The Payroll Professional’s Year-End Checklist

Dec 26, 2019  | Topic: Strategy

The holidays are upon us once more - and while it’s known as the season of goodwill to all, there’s plenty of payroll professionals who will be glad when it’s all over. With year-end looming, many payroll teams across the world will be working right through the festive season just to get payroll wrapped up.

If this applies to you, here are six tips to help you get it you can enjoy more of the holidays.

1. Own the December pay-date change

Lots of companies move their December pay date forward, in order that employees receive their salaries, bonuses and commissions before Christmas. If your business follows this tradition, it’s not just you and your payroll team that need to be prepared - you’ll need to make sure that everybody involved in the pay process understands what it means for them.

The change will impact HR (providing information on new hires), finance and treasury (doing the money movement on different days) and multiple other departments and individuals too. Take ownership for ensuring the new schedule, and make sure everyone can support the date-change. By everyone, we also include employees. Moving payday forward is unlikely to cause any complaints, but keeping staff in the loop will avoid an unnecessary flurry of questions.


2. Beware holiday season

With year-end such a busy time for payroll, it’s unlikely that you’ll have key members of your team taking holiday right across the festive period - at least not without adequate cover in place. But people on the periphery of the payroll process might well have a long break booked over the holidays, leaving the payroll ‘machine’ to function with several missing cogs.

Identifying the less-obvious dependents in the payroll process - such as the treasury team and IT support (in case of a technical issue) - enables you to ensure sufficient help is always available, in spite of annual leave.


3. Plan for year-end forms and filings

At year-end, most countries will require additional reports to be completed, either to be filed with authorities or included in the organization’s end-of-year-statement. Remind yourself of all these key deliverables, and make sure you understand the deadlines for them. Build a project plan to help you manage the schedule, and communicate the timeline to all relevant parties who you’ll need support from.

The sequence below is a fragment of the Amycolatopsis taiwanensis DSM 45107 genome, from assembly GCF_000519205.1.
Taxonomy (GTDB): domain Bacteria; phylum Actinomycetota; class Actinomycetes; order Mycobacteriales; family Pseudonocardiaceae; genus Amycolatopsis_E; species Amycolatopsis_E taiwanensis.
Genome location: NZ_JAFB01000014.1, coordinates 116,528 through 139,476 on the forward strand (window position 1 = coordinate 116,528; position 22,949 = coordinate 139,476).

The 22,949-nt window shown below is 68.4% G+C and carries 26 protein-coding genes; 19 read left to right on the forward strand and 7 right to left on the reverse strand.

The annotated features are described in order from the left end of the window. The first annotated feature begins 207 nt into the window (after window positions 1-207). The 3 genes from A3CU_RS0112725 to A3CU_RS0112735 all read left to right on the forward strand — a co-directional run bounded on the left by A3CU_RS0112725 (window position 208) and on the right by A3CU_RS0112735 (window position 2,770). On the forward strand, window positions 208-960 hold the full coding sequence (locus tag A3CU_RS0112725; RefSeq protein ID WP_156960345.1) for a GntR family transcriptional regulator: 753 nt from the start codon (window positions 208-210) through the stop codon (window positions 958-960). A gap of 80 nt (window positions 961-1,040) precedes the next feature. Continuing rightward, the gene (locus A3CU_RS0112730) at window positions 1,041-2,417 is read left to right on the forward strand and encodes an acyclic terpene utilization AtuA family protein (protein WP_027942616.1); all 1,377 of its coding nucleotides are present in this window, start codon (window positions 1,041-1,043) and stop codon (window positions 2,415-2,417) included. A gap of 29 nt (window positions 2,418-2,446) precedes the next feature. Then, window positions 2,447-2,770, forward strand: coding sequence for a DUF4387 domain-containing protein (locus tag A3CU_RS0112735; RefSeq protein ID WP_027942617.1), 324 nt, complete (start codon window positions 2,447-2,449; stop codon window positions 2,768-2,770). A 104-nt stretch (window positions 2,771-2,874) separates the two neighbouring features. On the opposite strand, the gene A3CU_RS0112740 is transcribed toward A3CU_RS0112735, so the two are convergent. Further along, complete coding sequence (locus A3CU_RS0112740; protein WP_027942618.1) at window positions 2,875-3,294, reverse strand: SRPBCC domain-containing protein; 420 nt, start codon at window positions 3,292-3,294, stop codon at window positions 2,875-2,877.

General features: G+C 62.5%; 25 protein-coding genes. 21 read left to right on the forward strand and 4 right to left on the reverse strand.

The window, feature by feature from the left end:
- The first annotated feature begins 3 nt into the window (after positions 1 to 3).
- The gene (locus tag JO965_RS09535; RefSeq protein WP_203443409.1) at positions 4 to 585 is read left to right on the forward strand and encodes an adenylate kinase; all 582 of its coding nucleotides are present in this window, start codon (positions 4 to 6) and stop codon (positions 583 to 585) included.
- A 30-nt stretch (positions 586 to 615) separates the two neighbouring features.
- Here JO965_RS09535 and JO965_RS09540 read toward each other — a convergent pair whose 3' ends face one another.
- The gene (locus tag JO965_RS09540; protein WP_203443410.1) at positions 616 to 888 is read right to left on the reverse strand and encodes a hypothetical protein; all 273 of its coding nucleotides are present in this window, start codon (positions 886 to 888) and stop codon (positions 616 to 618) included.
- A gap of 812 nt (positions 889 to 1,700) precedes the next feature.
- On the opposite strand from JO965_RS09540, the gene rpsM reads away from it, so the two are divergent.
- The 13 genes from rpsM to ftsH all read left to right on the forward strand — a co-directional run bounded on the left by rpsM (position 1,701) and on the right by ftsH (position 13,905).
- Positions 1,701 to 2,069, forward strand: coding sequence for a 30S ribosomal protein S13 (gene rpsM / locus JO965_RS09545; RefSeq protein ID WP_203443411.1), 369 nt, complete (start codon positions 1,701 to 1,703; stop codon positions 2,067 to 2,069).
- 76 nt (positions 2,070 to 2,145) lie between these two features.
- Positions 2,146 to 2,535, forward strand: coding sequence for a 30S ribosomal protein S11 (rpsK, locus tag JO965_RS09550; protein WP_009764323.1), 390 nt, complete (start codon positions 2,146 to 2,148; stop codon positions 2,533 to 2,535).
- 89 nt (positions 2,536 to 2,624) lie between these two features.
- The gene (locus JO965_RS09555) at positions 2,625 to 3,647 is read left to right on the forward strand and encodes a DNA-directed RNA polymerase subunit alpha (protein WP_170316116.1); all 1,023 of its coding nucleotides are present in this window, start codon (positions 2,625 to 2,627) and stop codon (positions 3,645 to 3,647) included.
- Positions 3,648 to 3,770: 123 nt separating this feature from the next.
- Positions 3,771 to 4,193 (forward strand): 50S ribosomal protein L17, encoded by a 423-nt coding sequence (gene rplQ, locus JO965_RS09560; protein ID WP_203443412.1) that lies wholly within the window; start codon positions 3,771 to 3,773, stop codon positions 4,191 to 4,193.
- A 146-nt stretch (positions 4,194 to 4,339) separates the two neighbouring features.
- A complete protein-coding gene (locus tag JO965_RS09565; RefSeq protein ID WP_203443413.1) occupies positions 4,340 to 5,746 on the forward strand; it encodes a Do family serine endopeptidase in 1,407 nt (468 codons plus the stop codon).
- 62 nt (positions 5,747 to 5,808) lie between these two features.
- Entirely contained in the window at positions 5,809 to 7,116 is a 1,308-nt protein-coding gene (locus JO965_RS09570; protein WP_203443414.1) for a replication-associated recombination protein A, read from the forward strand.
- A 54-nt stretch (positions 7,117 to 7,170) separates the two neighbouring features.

4. New year, new rules

When a new year dawns, many countries take the opportunity to introduce legislative changes, with France and China among those who made significant amends to tax laws at the start of 2019. While most governing bodies give plenty of advance warning for such changes, others do things rather last minute. So, at year-end, it’s important for payroll teams to check for any new rules and regulations (changes to tax bands for instance) being introduced anywhere across your business’s global footprint.

You should already have a process in place for sourcing this information - whether it’s via your outsourced payroll provider or through government website notifications. Either way, you’ll need to establish what’s changing, understand how it affects you, and communicate the changes to other participants in the payroll process. Most likely, you are already up to speed with what’s required - but other parts of the payroll chain might not be.

Often, where new-year regulation changes impact payroll, they will impact your employees too. You may want to consider creating a help sheet or employee guide, to deliver the news en-masse.


5. Renew the calendar

No sooner is one year closed down than planning has to start in earnest for the next. Most organizations renew their payroll calendar on an annual basis, so before you can take that well-earned break, you’ll need to outline and understand your payroll schedule for 2021. The new calendar will need to take into account changes to public holiday dates, as well as any new filing dates introduced by local governments. Sharing the new calendar with all relevant parties enables you to get their commitment to certain dates, or flag up any concerns in advance.


6. Making a fresh start

If payroll professionals didn’t already have enough on their plate, year-end is also the time that most companies who are implementing a new global payroll system (or new payroll managed service), decide to go live. Many businesses understandably aim to complete this transition at the start of a new year, when employee data will be at its cleanest - but it means potentially even more work for the payroll team during an already hectic period.

Time to put the coffee on…and hope Santa brings you a few more hours in the day.